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Teachers on Strike Fewer This Year As Schools Open

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Judging by the low number of teacher strikes in progress last week, union representatives and school officials across the nation are predicting a relatively quiet year with fewer teacher strikes.

Last week, there were strikes in nine states, involving about 8,000 teachers and about 145,000 students, according to teacher-union representatives.

The bulk of the strike activity, according to the National Education Association, has been in Michigan and Illinois, but last week teachers also were on strike in four Pennsylvania school districts; in Clinton and Somerville, N.J.; in Selma, Ind.; in Longview, Wash.; in the Exeter-West Greenwich school district in Rhode Island; and at two Catholic schools in Louisiana and New York City.

And although teachers reported for duty in Chicago and San Francisco as scheduled last week, union and school officials worked to avert threatened strikes that would affect nearly half a million students.

"Strikes have been going down in the last few years and we anticipate no significant increase in strike activity this year," said John E. Dunlop, manager of negotiations for the nea

School and union officials attributed the decline to the nation's economic recovery, the influence of the school-reform movement, and maturing labor relations between unions and school boards.

Activity in Michigan

Michigan, where strike activity is typically heavy, has experienced less than half as many strikes so far as in the same period last year and the lowest number in more than a decade, according to Robert Marshall, director of field services for the Michigan Education Association.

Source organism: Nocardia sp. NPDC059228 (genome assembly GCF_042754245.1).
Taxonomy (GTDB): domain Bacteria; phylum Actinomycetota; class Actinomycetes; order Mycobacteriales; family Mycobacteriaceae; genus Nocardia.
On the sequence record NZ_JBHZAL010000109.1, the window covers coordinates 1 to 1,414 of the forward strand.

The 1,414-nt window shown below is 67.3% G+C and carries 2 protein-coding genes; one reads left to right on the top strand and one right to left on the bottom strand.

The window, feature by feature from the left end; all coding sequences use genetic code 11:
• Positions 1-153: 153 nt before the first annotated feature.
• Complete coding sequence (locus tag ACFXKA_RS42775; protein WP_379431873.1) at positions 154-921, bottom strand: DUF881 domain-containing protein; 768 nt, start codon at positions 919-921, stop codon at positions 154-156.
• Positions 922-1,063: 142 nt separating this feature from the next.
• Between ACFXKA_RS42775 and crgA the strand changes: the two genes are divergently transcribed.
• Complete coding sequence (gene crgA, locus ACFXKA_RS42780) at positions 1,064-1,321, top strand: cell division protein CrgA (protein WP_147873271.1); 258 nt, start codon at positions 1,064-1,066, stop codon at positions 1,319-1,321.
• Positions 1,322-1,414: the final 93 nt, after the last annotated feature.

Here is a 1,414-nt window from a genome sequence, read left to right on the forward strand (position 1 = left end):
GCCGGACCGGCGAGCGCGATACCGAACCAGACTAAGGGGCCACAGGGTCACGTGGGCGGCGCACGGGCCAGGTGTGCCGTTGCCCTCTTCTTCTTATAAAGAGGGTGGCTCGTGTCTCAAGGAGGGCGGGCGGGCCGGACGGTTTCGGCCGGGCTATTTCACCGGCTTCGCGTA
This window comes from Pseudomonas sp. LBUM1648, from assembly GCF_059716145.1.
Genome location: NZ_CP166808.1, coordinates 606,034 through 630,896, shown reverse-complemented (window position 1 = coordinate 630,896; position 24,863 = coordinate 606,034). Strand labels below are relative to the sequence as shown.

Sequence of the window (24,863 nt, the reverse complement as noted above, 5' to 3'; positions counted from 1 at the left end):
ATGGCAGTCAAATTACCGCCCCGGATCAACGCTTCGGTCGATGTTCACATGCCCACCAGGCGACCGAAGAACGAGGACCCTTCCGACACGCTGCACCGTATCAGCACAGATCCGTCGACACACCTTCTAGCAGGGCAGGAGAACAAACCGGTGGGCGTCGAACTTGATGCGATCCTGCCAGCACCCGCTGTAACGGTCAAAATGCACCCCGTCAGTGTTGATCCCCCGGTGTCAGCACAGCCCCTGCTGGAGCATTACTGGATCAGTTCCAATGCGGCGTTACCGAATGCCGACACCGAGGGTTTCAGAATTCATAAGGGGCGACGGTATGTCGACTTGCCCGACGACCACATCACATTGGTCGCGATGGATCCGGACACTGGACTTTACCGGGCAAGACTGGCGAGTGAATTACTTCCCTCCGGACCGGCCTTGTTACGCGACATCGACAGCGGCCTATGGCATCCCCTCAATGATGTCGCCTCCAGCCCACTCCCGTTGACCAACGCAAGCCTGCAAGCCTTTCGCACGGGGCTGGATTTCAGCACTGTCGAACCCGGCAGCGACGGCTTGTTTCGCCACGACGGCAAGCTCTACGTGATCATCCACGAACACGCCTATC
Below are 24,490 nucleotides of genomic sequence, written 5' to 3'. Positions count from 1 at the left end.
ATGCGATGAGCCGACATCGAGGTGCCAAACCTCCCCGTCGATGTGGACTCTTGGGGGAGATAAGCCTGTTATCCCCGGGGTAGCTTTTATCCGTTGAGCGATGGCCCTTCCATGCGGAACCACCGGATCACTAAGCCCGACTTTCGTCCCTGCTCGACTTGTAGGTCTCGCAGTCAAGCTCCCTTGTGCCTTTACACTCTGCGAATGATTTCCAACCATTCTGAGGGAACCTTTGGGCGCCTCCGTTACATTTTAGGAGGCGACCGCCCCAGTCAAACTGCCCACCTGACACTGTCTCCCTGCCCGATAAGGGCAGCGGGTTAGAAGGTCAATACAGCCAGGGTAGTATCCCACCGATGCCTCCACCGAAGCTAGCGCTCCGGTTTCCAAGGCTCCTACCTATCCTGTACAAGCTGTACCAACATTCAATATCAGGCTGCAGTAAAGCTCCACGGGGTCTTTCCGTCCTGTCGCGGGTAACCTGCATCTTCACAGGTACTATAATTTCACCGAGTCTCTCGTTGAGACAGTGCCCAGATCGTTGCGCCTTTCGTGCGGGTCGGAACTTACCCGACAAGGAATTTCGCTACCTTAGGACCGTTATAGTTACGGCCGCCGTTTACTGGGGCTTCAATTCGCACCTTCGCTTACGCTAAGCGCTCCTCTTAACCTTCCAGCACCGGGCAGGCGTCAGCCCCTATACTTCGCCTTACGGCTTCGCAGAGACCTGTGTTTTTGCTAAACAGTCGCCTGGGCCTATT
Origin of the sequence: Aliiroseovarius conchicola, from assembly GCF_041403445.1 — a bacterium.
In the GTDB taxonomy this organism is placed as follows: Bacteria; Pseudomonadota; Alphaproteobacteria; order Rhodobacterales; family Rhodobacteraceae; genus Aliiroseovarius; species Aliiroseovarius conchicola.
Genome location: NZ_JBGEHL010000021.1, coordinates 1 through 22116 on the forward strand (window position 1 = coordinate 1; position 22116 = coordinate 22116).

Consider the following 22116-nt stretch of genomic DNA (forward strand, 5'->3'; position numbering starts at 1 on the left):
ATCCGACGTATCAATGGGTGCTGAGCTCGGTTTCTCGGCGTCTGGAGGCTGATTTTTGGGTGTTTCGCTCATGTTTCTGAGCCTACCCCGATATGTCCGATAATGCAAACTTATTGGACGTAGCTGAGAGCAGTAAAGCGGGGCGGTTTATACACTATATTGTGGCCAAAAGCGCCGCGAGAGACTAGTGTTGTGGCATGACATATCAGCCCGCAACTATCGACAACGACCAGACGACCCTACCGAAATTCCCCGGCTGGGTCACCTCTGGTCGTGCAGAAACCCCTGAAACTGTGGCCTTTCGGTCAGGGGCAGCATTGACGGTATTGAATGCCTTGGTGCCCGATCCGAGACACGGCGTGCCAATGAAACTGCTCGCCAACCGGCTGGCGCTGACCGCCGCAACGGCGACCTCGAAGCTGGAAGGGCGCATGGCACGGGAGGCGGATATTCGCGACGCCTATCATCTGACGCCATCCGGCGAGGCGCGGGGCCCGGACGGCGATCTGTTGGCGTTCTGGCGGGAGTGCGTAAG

The number of unsettled contracts also is down this year, Mr. Marshall reported. Last year during the week following Labor Day, about 300 of the locals' contracts were not settled in Michigan and teachers in 47 districts were on strike; this year, 185 contracts are still not settled and there have been 11 strikes, two of which were settled last week, he said.

As of last week, more than 2,700 Michigan teachers in school districts in Anchor Bay, Gull Lake, Atherton, Cassopolis, River Rouge, Bronson, Grand Rapids, East China, and Escanaba were on strike. Strikes in Saginaw and Gladstone were settled early last week.

Mr. Marshall attributes the decline in the number of strikes in Michigan, where "virtually 100 percent" of the school districts are3unionized, to the "rebound of the economy." The economic recovery allowed the state legislature to appropriate more funding for education during the 1984-85 school year, making negotiations for increased teacher salaries much easier, Mr. Marshall said.

Impact of Reform Movement

Mr. Marshall and other union leaders also said that the reform movement has helped decrease the number of strikes this year.

"All the national attention and public support has made it possible for the Governor and the legislators to put their money where their beliefs are," Mr. Marshall said.

In Pennsylvania, where union and education officals also are expecting little strike activity this fall, extra funds from the state have helped avert strikes, said Frank Sullivan, staff representative of the Pennsylvania Federation of Teachers.

According to Dorsey E. Enck, director of management services for the Pennsylvania School Boards Association, the decreased number of strikes may also be "a result of the public's hostility toward teacher strikes as a tactic and the legislature's recent interest in revising the [state's collective-bargaining law] and perhaps modifying the limited right to strike."

As of last week, about 870 teachers in Pennsylvania's Wissahickon, South Fayette, Tulpehocken, and New Castle school districts were on strike. Last school year, teachers in 17 public-school districts in the state went out on strike, and 37 public-school districts experienced strikes during the 1982-83 school year.

Illinois Labor Law

Illinois, the only state in which more strikes are anticipated this year than last, had teachers in nine school districts on strike last week, according to nea officials.